Father of modern geochemistry and global change
Fyfe was the first student from his one-room school to attend university. He received his BSc in 1948 from Otago University, New Zealand, followed by his MSc (1949) and PhD (1952). Early in his career, he made important contributions to the knowledge of isomorphism, studying the behaviour of rock-forming minerals under high temperature and stress. His investigation of metamorphism—the chemical and physical transformation of rocks under pressure and stress at the base of mountain systems—revolutionized the field of metamorphic petrology. While Dean of Science at UWO (1986-90), he established the Interface Science Research Centre. Fyfe’s Canadian research effort focused on the role of fluids and tectonics in creating deposits of precious metals, particularly gold. He did research on a range of biosphere-geosphere interactions, including the role of micro-organisms in concentrating metals and the role of geothermal systems in creating ocean nutrients. Concerned with the environmental implications of human energy consumption, Fyfe conducted research into problems associated with burning coal. His knowledge of the geology of ancient rocks and the movement of fluids in the Earth’s crust were key to research into the possibility of safe geological disposal of high-level nuclear waste. He was also involved in soil erosion studies and prevention. He led the establishment of the Global Change program, a comprehensive international investigation of Earth’s life-support systems.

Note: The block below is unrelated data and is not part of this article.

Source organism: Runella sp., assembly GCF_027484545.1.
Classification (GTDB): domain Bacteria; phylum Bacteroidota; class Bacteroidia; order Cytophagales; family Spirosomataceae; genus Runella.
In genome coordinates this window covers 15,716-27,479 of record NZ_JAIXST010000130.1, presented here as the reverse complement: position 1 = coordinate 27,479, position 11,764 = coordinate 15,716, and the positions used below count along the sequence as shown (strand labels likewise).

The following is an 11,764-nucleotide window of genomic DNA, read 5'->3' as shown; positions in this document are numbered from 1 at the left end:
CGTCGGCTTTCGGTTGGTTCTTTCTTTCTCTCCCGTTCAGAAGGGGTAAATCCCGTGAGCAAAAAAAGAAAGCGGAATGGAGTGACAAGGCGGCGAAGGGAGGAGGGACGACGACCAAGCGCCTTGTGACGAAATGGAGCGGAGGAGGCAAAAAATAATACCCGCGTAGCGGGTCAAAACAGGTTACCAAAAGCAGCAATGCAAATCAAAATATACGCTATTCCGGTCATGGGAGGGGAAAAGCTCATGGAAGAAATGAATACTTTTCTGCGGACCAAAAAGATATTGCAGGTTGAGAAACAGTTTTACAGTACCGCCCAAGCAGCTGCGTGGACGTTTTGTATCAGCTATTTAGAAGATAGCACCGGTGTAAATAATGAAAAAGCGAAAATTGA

Sources: Canadian Who’s Who 1993; NSERC; photo, Dept of Earth Sciences, UWO